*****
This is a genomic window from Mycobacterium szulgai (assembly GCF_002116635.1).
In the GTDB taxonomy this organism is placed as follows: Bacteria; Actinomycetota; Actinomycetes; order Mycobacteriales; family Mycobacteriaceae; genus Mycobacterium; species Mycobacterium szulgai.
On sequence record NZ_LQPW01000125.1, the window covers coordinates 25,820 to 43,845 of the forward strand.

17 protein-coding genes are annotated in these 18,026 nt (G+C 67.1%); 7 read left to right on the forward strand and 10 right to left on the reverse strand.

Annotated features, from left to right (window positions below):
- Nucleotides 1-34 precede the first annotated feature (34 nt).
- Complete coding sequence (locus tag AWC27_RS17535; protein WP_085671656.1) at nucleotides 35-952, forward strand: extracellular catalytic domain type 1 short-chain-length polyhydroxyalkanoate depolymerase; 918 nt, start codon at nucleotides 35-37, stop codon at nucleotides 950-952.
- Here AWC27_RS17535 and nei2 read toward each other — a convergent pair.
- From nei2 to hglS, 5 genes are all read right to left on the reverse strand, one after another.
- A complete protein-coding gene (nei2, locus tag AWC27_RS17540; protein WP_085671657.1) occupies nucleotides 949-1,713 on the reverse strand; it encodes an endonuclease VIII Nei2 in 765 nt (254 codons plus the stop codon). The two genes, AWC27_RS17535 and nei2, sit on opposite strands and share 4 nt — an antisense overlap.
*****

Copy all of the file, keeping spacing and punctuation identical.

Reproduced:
This is a genomic window from Mycobacterium szulgai (assembly GCF_002116635.1).
In the GTDB taxonomy this organism is placed as follows: Bacteria; Actinomycetota; Actinomycetes; order Mycobacteriales; family Mycobacteriaceae; genus Mycobacterium; species Mycobacterium szulgai.
On sequence record NZ_LQPW01000125.1, the window covers coordinates 25,820 to 43,845 of the forward strand.

17 protein-coding genes are annotated in these 18,026 nt (G+C 67.1%); 7 read left to right on the forward strand and 10 right to left on the reverse strand.

Annotated features, from left to right (window positions below):
- Nucleotides 1-34 precede the first annotated feature (34 nt).
- Complete coding sequence (locus tag AWC27_RS17535; protein WP_085671656.1) at nucleotides 35-952, forward strand: extracellular catalytic domain type 1 short-chain-length polyhydroxyalkanoate depolymerase; 918 nt, start codon at nucleotides 35-37, stop codon at nucleotides 950-952.
- Here AWC27_RS17535 and nei2 read toward each other — a convergent pair.
- From nei2 to hglS, 5 genes are all read right to left on the reverse strand, one after another.
- A complete protein-coding gene (nei2, locus tag AWC27_RS17540; protein WP_085671657.1) occupies nucleotides 949-1,713 on the reverse strand; it encodes an endonuclease VIII Nei2 in 765 nt (254 codons plus the stop codon). The two genes, AWC27_RS17535 and nei2, sit on opposite strands and share 4 nt — an antisense overlap.